Who has time to make lunch every morning before work, or a balanced wholesome dinner from scratch every night? Cooking takes times, so many of us end up resorting to less healthy fare as a result of our busy lives.
The solution: Carve out a couple hours on Sunday to meal prep. It can seem intimidating, but when you know what key foods to focus on (i.e. the versatile multi-taskers), how to prep them (they don’t all need to be cooked!), and what to pair them with to create a meal, then the whole process is a lot more manageable. Here, 10 foods to meal prep on Sunday to make your breakfasts, lunches, and dinners a breeze.
Oatmeal makes one heck of a healthy breakfast. But instead of making a giant pot on the weekend to re-heat throughout the week (which can get kind of pasty), meal prep some overnight oats. No cooking required!
To prep: Divide 2½ cups of rolled oats among 5 mason jars (1/2 cup oats per mason jar), and add toppings of your choice such as chopped nuts, dried fruit, cinnamon, and even a little nut butter. Then, at night, add some milk to the oats you plan on eating the next day, and you’ll have a fresh grab-and-go breakfast by morning
With its nutty taste and high fibre and protein content, quinoa is an ideal grain to cook in one big batch and use as a base for your lunches throughout the week. Just add some vegetables and your favourite source of protein for a quick, balanced meal.
To prep: Rinse 1 cup of quinoa; then add it to a saucepan with 2 cups of water or broth and bring to a boil. Reduce heat to low, cover, and simmer until liquid evaporates and quinoa is tender, about 15 minutes. Wait 5 minutes, then fluff with a fork. Makes 6 ½-cup servings. Store in an airtight container in the fridge up to 4 days.
Pasta is another one of those blank slate lunch bases that you can pair with just about anything. Make it a whole-wheat or gluten-free chickpea pasta for extra protein and fibre.
To prep: Cook up about 10 ounces of pasta, which yields about 5 1-cup servings. Different varieties and shapes of pasta have different cooking times, so follow package instructions. After straining your pasta, drizzle it with olive oil, toss, and store in an airtight container in the fridge up to 5 days.
These protein bombs make the ideal grab-and-go breakfast (especially when paired with a piece of fruit), salad topper, or a quick snack to battle that afternoon energy slump.
To prep: Place 5-10 eggs in a large saucepan and add cold water to cover the eggs. Heat over high heat until just boiling. Remove the pan from the heat immediately, then cover and allow to sit for about 10 minutes. Cool eggs under cold running water and store in the fridge for up to a week.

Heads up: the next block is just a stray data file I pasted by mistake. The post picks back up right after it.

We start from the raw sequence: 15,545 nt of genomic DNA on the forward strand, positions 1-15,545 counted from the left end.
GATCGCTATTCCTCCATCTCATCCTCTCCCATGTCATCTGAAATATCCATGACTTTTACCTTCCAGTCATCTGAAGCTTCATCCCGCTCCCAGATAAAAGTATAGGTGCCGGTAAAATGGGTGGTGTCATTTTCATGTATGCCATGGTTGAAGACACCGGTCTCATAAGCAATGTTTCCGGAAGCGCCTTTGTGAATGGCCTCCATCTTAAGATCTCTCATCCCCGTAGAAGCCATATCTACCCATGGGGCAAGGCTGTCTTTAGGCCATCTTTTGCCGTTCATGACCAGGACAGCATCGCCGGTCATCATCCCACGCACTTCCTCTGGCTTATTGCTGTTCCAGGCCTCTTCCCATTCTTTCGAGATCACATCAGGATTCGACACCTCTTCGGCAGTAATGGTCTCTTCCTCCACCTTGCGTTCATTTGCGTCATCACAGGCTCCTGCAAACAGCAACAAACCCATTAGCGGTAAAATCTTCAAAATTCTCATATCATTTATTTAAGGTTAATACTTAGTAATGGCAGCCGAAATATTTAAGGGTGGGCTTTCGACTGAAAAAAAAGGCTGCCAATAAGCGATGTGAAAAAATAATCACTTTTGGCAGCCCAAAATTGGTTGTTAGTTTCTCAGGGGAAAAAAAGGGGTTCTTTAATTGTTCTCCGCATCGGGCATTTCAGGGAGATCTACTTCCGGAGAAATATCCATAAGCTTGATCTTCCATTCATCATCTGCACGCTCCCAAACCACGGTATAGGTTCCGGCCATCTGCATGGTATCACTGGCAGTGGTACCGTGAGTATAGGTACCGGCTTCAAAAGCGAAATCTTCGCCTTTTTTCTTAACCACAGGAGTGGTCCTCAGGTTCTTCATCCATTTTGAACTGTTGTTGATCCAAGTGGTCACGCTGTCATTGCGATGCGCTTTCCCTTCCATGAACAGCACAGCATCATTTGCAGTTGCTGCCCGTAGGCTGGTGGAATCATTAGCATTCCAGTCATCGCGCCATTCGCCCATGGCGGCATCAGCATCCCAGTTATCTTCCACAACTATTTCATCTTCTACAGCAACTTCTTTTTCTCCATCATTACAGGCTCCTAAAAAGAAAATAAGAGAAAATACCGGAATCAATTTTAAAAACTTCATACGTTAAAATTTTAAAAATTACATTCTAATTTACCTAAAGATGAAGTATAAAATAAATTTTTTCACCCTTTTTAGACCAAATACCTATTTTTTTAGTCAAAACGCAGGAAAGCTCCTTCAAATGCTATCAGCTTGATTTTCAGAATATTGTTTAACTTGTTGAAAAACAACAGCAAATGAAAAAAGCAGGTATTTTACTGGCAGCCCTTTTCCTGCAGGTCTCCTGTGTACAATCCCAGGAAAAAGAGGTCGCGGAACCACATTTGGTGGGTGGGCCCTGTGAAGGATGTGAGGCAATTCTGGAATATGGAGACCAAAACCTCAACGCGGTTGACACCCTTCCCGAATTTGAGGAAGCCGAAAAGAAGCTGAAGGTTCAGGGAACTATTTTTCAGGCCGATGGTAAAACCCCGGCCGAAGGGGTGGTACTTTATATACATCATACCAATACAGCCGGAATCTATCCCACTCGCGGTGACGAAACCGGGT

Roasting an entire chicken is probably one of the most economical ways to eat organic meat, delivering the most meals for your buck. Pick away at it for dinner throughout the week, or add some to a snap-lid glass container with some quinoa and roasted veggies for a handy work lunch. Bonus: You can make a chicken stock with the carcass.
Making a big batch of lentils (or beans) is smart, since they’re easier to cook than dried beans and super economical. For lunch or dinner, consider combining them with quinoa and roasted or sautéed veggies for a for a trendy (and delicious) grain bowl. Lentils are also great for bulking up pasta sauce as an alternative to a meat sauce.
To prep: Add 1 cup of dried lentils to 3 cups of water or broth and bring to a boil. Simmer for 15-20 minutes. Store lentils in an airtight container in the fridge up to 5 days.
Grass-fed ground beef and organic turkey make a great addition to the tomato sauce that you’ll add to your prepped pasta. You can also add cooked and seasoned ground meat to a tortilla along with some sautéed peppers and onions and a sprinkling of cheese for a quick fajita.
To prep: Simply sauté a pound or so of ground meat in a cast iron skillet with a little oil and spices of your choice until evenly browned, or form it into meatballs. Store in an airtight container in the fridge up to 4 days.
One of the main reasons we gravitate toward less snacks like chips and granola bars is that they’re insanely convenient—and often, addictively crunchy. Vegetables, on the other hand, aren’t as convenient. When you’re ravenous, are you really going to take the time to wash cut a carrot? That’s why carving out that time on Sunday to chop up a variety of vegetables that you enjoy can go a long way in warding off a junk food binge.
To prep: Simply slice up a bunch of different crunchy vegetables (carrots, bell peppers, radishes, celery, green beans, snap peas, etc). Consider dividing them into individual containers or bags for easy transport to the office.
Cauliflower is one of the most versatile vegetables out there, making it an ideal meal prep food. You can toss it in oil and roast it, morph it into cauliflower rice and turn it into pizza crust.
To prep: Since there are so many ways to cook cauliflower, keep your prep simple. Remove the cauliflower leaves and stem, chop into florets, rinse well, pat dry, and store in a zip top bag with a paper towel in your produce drawer. That way, when you’re ready to use it—for whatever—it’s ready to go.
It’s pretty much a fact, sweet potatoes and brussels sprouts are the most delicious vegetables to roast. Along with things like beets and shallots. But sometimes, when you get home from work, you have zero energy to prep them.
To prep: Chop up 5 cups (or more!) of vegetables like the ones mentioned above, then either 1) store them in an airtight container in the fridge and roast up just what you need for dinner each night, or 2) roast up a big batch on Sunday to divvy up for your lunches throughout the week. For most vegetables, you can toss them in olive oil, sprinkle with salt and pepper, and roast at 200 C for about 35 minutes.
This article was originally published on RodalesOrganicLife.com